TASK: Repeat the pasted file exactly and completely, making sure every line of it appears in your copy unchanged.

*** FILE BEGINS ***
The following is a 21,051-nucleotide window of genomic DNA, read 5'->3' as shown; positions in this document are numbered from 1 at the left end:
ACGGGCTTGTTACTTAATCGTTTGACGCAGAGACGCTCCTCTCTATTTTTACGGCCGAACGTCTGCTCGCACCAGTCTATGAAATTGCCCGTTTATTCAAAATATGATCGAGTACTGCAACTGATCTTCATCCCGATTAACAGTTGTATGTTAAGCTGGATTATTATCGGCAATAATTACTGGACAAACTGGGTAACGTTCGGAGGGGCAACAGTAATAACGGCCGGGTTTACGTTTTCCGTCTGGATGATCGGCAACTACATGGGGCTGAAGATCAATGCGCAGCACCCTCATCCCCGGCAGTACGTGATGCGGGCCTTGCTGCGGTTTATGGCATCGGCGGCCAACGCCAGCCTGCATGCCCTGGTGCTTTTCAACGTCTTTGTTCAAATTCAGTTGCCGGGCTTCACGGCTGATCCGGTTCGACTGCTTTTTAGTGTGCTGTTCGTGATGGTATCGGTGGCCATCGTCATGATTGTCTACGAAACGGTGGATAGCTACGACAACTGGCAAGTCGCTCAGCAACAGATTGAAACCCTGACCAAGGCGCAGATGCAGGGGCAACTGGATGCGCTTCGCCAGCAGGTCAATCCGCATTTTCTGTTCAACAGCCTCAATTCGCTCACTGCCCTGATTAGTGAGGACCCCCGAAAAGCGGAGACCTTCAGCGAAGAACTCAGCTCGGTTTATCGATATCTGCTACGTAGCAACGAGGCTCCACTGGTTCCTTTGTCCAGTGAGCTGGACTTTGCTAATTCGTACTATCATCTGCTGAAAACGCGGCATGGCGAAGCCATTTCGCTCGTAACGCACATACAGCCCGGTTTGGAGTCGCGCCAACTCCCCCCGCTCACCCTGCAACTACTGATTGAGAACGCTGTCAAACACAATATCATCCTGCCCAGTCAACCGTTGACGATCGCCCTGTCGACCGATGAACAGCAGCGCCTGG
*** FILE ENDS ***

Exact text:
The following is a 21,051-nucleotide window of genomic DNA, read 5'->3' as shown; positions in this document are numbered from 1 at the left end:
ACGGGCTTGTTACTTAATCGTTTGACGCAGAGACGCTCCTCTCTATTTTTACGGCCGAACGTCTGCTCGCACCAGTCTATGAAATTGCCCGTTTATTCAAAATATGATCGAGTACTGCAACTGATCTTCATCCCGATTAACAGTTGTATGTTAAGCTGGATTATTATCGGCAATAATTACTGGACAAACTGGGTAACGTTCGGAGGGGCAACAGTAATAACGGCCGGGTTTACGTTTTCCGTCTGGATGATCGGCAACTACATGGGGCTGAAGATCAATGCGCAGCACCCTCATCCCCGGCAGTACGTGATGCGGGCCTTGCTGCGGTTTATGGCATCGGCGGCCAACGCCAGCCTGCATGCCCTGGTGCTTTTCAACGTCTTTGTTCAAATTCAGTTGCCGGGCTTCACGGCTGATCCGGTTCGACTGCTTTTTAGTGTGCTGTTCGTGATGGTATCGGTGGCCATCGTCATGATTGTCTACGAAACGGTGGATAGCTACGACAACTGGCAAGTCGCTCAGCAACAGATTGAAACCCTGACCAAGGCGCAGATGCAGGGGCAACTGGATGCGCTTCGCCAGCAGGTCAATCCGCATTTTCTGTTCAACAGCCTCAATTCGCTCACTGCCCTGATTAGTGAGGACCCCCGAAAAGCGGAGACCTTCAGCGAAGAACTCAGCTCGGTTTATCGATATCTGCTACGTAGCAACGAGGCTCCACTGGTTCCTTTGTCCAGTGAGCTGGACTTTGCTAATTCGTACTATCATCTGCTGAAAACGCGGCATGGCGAAGCCATTTCGCTCGTAACGCACATACAGCCCGGTTTGGAGTCGCGCCAACTCCCCCCGCTCACCCTGCAACTACTGATTGAGAACGCTGTCAAACACAATATCATCCTGCCCAGTCAACCGTTGACGATCGCCCTGTCGACCGATGAACAGCAGCGCCTGG